And now he's to pay for it.

He doesn't deserve to be beaten. He deserves to be crushed on November 2 for what he's done to us.

- - -

Okay, maybe I'm being too easy on Boucher.  After all, he does look awfully gleeful here:

Boucher On Immigration

Kinda weird but mesmerizing.

Here's the latest from Joe Nowlin's workshop: "Boucher On Immigration Reform":




Boucher's last words in the video sum up his position on this most-important topic.

You Hate To Read This

Troubling:

Youth Unemployment Hits Record High
 

The implications go way beyond the unemployment line.

Call It Whatever You Want

It is not marriage.

On Mexican Food

A commenter reminded me of another story from my days in the Southwest.  His/her comment from yesterday:

"hard to beat the legit tex-mex food in the el paso area. i have the best chili rellenos ever in las cruces NM."

I had flown into Albuquerque one afternoon on business and had, within several hours, completed my work.  I made my way back to the airport (in a rented Mercury Grand Marquis with GPS installed - my first experience with that fascinating technology - this would have been around 2000 or 2001).  I had time to kill before my flight to El Paso was to board so I went to a Mexican restaurant there in the terminal.

I sat down at a table, checked out the menu and ordered ... something.  Enchiladas, maybe.  The waitress took my order and asked me, "Did you want green chili with your chips or red chili?"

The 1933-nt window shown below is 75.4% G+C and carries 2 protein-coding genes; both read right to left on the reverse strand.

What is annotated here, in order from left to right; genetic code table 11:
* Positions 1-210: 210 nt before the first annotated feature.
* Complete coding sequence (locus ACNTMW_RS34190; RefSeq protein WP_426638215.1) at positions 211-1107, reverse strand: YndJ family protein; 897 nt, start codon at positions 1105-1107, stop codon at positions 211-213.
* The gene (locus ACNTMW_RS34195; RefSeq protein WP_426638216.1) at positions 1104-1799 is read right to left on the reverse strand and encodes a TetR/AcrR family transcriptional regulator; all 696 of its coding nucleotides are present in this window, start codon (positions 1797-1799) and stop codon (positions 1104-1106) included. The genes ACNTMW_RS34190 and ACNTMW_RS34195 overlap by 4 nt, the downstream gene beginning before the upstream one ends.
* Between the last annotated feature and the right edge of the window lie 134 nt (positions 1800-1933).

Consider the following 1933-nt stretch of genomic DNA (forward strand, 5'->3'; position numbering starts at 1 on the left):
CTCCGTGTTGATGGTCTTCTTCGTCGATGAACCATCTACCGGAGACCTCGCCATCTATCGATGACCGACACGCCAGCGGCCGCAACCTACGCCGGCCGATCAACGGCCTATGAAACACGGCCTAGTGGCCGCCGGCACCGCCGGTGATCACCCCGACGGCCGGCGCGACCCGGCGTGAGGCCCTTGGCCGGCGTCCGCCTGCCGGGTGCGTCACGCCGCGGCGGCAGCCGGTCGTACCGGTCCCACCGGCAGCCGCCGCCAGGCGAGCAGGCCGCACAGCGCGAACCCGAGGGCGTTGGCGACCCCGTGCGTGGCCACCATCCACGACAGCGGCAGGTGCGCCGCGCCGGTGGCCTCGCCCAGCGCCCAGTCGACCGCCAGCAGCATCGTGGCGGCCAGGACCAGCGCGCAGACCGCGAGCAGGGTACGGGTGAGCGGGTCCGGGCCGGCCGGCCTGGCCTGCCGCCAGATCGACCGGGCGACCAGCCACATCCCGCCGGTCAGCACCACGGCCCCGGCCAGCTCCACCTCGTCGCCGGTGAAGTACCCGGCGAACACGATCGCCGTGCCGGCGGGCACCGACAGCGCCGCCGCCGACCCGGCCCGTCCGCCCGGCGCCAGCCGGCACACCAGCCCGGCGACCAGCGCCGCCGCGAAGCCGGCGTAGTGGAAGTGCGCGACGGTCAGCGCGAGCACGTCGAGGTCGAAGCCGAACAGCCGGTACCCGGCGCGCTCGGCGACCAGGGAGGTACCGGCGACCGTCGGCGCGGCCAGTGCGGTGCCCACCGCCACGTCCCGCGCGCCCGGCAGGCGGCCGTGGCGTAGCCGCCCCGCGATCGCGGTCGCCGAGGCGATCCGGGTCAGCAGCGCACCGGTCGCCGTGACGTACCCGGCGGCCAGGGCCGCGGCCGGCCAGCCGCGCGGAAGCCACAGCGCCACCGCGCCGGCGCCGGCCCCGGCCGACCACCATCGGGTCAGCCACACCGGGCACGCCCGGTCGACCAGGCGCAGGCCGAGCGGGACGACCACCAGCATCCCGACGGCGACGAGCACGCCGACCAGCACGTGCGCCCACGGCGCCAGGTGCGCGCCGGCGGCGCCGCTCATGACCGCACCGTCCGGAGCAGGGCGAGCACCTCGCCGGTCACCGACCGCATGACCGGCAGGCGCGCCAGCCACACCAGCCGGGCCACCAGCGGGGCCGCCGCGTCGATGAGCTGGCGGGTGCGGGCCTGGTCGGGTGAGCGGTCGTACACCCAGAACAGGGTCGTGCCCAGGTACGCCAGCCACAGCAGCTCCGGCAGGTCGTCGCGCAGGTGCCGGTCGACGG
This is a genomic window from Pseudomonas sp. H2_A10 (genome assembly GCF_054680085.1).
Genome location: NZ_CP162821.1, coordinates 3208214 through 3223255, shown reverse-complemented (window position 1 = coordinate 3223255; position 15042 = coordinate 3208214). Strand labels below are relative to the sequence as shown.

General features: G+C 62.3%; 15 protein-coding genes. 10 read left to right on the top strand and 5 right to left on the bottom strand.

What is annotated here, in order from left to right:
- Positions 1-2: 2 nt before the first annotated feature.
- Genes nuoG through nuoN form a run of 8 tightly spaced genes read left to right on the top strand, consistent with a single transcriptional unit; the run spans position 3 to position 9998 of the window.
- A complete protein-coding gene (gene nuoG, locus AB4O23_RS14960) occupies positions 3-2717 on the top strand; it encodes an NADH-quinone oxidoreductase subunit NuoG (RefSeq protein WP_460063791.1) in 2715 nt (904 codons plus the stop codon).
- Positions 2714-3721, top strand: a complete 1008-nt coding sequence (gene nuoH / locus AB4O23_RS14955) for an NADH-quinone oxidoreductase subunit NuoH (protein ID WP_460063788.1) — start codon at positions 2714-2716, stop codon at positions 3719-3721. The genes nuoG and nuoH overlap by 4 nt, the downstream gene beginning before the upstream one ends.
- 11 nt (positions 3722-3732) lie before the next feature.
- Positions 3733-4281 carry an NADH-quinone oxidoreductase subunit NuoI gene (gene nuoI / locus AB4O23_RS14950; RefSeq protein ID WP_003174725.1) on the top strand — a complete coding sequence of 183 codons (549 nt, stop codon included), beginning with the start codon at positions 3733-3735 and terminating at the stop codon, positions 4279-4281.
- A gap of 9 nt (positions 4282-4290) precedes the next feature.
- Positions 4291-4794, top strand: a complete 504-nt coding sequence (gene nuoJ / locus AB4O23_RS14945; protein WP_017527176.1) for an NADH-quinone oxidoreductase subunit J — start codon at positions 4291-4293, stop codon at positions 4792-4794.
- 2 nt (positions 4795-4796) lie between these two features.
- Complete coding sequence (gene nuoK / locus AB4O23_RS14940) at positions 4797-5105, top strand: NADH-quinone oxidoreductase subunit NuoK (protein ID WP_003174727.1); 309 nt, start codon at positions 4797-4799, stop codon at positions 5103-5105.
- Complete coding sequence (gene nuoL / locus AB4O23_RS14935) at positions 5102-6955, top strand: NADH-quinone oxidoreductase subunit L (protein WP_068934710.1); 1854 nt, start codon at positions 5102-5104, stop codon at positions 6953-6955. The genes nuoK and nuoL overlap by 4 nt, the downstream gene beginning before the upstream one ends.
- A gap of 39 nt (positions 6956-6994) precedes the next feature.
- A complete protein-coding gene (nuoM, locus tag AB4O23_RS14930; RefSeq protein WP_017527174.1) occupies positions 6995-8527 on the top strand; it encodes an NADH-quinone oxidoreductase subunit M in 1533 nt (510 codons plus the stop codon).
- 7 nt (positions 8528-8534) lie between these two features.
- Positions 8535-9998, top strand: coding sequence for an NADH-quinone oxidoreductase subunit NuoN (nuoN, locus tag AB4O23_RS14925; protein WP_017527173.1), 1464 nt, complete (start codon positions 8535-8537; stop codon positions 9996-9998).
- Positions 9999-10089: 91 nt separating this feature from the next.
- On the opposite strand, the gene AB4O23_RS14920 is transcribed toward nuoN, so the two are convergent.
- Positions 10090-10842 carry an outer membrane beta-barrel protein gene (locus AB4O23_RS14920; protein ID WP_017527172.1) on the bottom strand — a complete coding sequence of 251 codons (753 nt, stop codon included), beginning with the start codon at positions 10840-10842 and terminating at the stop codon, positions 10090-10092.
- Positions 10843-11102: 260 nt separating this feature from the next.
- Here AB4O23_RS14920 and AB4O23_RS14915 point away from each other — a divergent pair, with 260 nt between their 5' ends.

Having been raised on pork chops and fried potatoes - with Colonel Sanders occasionally supplementing my diet so as to get a complete and balanced regimen - I replied, "Say what?"

She repeated, "Did you want green chili or red chili?"

I had a pretty good idea what red chili was - and told her so - but I had to ask her, "What's green chili?"

She looked at me like I was a gringo (very perceptive, she was) and said, "How about I bring you a small bowl of each?"

I responded with a bit of trepidation, "Okay."

What could go wrong?

So this gal brings me my meal and the two bowls of chili.

I pulled the container of green chili toward me.

I picked up a spoon.

Ladled.

Inserted.

I thought I was going to die.

My mouth and throat caught fire.  My nostrils opened up.  My eyes started to water.  I couldn't breathe.  It felt like my tongue swelled inside my mouth and was bursting.  Beads of sweat formed on my forehead.  My arms were flailing as the room became disorienting.

Water.  I needed water.

But even that didn't help.  The sensation was overwhelming.

I slid the green chili to the far end of the table.

And tried the red chili.

My mouth and throat caught fire.  My nostrils opened up.  My eyes started to water.  I couldn't breathe.  It felt like my tongue swelled inside my mouth and was bursting.  Beads of sweat formed ...

I placed the bowl of red chili next to the green chili as far away from me as I could.

The chips were palatable.  As was the water.

So much for Mexican.

- - -

A side note: On that day I may have set - or at least tied - the world record for the greatest number of cars rented in different cities in one day.  I had started out the morning in Dallas, had finished up my work there, turned in my car to Hertz, and from there flew to Albuquerque.  I picked up that Grand Marquis, drove it to my next appointment, and then headed back to the airport.  I then flew to El Paso.  I arrived about 11pm, picked up another rental, drove to the hotel, and went to bed.

Ah, la vita loca.